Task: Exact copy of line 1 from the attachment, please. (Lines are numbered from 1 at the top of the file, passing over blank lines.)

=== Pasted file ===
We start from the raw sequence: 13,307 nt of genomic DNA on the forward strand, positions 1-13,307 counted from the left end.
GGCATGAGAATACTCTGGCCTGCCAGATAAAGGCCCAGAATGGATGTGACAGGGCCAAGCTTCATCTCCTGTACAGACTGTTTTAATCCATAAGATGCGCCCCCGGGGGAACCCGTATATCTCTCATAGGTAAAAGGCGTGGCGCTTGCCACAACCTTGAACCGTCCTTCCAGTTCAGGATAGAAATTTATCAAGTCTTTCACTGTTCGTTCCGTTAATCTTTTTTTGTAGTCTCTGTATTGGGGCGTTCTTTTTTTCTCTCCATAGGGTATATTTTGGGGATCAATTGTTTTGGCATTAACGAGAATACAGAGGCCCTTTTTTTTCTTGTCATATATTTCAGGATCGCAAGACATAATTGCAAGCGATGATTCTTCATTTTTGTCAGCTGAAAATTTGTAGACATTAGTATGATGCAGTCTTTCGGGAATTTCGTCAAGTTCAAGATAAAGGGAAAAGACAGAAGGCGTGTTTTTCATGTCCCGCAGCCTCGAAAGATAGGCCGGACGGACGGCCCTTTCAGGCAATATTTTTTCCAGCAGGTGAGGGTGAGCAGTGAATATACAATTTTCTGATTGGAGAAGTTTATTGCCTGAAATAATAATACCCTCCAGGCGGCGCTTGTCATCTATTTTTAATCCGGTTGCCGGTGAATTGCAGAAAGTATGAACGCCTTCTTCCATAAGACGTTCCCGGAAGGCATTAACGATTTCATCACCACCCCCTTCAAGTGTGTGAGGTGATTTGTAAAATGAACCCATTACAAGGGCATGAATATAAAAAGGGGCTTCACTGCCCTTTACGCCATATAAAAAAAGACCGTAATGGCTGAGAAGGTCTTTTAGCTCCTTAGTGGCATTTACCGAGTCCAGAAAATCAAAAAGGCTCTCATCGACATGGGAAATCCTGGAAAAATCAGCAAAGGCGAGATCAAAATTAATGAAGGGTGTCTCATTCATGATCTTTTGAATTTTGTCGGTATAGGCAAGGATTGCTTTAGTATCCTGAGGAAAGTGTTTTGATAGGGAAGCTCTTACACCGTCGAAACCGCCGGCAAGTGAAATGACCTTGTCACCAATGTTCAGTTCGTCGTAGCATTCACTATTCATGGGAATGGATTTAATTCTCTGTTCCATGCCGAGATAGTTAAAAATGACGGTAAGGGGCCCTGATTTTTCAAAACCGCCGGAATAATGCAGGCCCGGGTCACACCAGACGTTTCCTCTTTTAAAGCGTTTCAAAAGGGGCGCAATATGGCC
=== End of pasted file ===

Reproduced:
We start from the raw sequence: 13,307 nt of genomic DNA on the forward strand, positions 1-13,307 counted from the left end.